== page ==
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Penguins Finding Diamond in the Rough, Puustinen ‘Knows He’s a Good Player’



Pittsburgh Penguins, Jake Guentel, Valtteri Puustinen. NHL trade rumors

MONTREAL — It seems like a lifetime ago that Bryan Rust and then Jake Guentzel were fresh-faced players a year or two removed from college hockey trying to establish themselves in the NHL. In 2015-16, it took a few trips up and down from the AHL for Rust to finally stick in the big show and a few more years before his offensive game blossomed. Guentzel’s first ascension in 2016-2017 quickly became permanent, and he is the last Penguins prospect to make a lasting impact among the top six forwards.

Guentzel and Rust were third-round picks. More than four years ago, the Penguins snagged Valterri Puustinen from the Finnish Elite League in the seventh round of the 2019 NHL Draft, but Puustinen is looking like the first prospect since the pair to make a scoring line impact.

The Penguins might have found another diamond in the rough.

The 5-foot-9, 183-pound forward has played only three NHL games and has an assist in each, the first rookie since Evgeni Malkin 17 years ago to score in his first three games (Malkin scored a goal in each of his first six). Tuesday, Puustinen assisted on the first Penguins power-play goal, which was the team’s first man-advantage marker in over one month and 37 tries.

That Puustinen, 23, was on the top power-play unit and a contributing part of the Penguins’s second line is also part of the story.

“I think (Puustinen) has been pretty good,” coach Mike Sullivan said with a bit of emphasis. “Always, when you play on a line with Geno and Reilly, you play in the top six like that, there’s pressure to perform. And I think he handles it extremely well. He has a quiet confidence. I think he knows he’s a good player. So I think he’s fit right in with those guys and certainly doesn’t look out of place.”

Still, coaches are sheltering Puustinen. He played just under 12 minutes Tuesday, despite the Penguins getting nearly five minutes of power play time and linemates Smith and Malkin playing 18 and 20 minutes, respectively.

With some help and some good play, Puustinen’s advanced metrics are through the roof. According to, he has a 64% Corsi, and 70% scoring chance rate, and a 65% expected goals-for  (xGF).

The Malkin line was nearly Sahara dry over the past month as Rickard Rakell left the lineup with an injury. With Puustinen, both Malkin (0-2-2) and linemate Reilly Smith (1-1-2) have two points in the last two games.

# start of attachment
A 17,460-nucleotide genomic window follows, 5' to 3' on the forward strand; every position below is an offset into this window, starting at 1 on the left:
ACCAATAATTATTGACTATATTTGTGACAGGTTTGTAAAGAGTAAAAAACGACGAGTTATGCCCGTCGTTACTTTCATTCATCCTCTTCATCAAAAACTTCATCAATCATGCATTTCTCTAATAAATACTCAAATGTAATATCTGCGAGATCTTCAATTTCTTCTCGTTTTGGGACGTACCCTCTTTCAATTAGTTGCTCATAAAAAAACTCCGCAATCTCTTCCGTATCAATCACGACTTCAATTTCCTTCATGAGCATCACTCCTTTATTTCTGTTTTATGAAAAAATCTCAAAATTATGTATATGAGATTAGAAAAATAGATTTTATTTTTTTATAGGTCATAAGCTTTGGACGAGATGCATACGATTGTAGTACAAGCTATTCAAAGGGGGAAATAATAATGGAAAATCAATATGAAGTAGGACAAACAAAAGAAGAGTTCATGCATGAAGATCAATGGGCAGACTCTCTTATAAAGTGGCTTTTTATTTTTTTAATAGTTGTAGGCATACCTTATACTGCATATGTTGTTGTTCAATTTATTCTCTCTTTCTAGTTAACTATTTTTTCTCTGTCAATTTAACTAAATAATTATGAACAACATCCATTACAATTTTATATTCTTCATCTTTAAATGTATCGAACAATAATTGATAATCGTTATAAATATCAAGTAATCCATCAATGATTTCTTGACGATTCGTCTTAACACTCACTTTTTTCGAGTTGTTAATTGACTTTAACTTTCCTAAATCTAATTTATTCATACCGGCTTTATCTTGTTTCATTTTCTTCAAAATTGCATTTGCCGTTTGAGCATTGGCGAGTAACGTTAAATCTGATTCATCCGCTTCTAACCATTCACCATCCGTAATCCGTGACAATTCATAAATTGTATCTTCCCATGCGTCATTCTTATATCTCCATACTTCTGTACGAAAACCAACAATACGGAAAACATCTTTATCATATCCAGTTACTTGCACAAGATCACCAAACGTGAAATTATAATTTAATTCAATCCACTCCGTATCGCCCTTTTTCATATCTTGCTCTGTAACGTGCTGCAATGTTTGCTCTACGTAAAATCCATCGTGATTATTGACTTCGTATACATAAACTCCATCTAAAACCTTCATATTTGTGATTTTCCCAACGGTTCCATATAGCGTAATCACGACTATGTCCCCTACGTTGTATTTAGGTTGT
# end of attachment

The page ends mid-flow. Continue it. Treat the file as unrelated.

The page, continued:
The feisty winger won’t be a dominating net-front presence but has shown a little spark. Last week, the team returned Alex Nylander to the Wilkes-Barre/Scranton Penguins after five largely irrelevant performances and no points. Puustinen was part of a three-player emergency call-up as injuries mounted. He immediately claimed a spot on Malkin’s right wing and has done more to earn it rather than lose it.

For a kid who didn’t speak English and could only say  “Good morning” and “Hi, I’m Valtteri,” Puustinen has made great progress in a short period of time since crossing the Atlantic from the Finnish Elite League two years ago. He doesn’t yet speak English fluently, and there’s a little language barrier, but he was confident enough to answer questions from Pittsburgh Hockey Now.

He’s also confident enough to hold the puck or distribute it on the Penguins star-studded power play.

“This is a really good time for me to play with the best players in this league, and I’m doing my best now,” Puustinen said on Monday. “I’m helping the power play and helping the offense.”

Last season, spent exclusively in the AHL, Puustinen popped 59 points, including 24 goals, in 72 games. In his North American rookie season, he scored 20 goals with 42 points in 73 games.

Tuesday night, Puustinen showed his offensive instincts. He was quick to a loose puck in the offensive zone before collapsing the penalty killers by briskly skating deep into the zone. His urgency and ability to put the puck on Sidney Crosby’s tape created an opening for Crosby to deftly set up Jake Guentzel for a power-play goal.

“He’s more comfortable in this call-up than he was in the first one. And I think his play shows it,” Sullivan said. “I think he’s a confident kid, and I think he has really good offensive instincts. We’re hopeful that he can get better with each game. I think the learning curve for him will be steep. And, you know, we’re hopeful that with every game he plays, he’s going to get that much better for us.”

It was the first Penguins power-play goal since Nov. 11.

And Puustinen is trying to stick around, he admits to only very modest goals.

“I don’t know. Maybe I can grab a pass and shoot the puck.”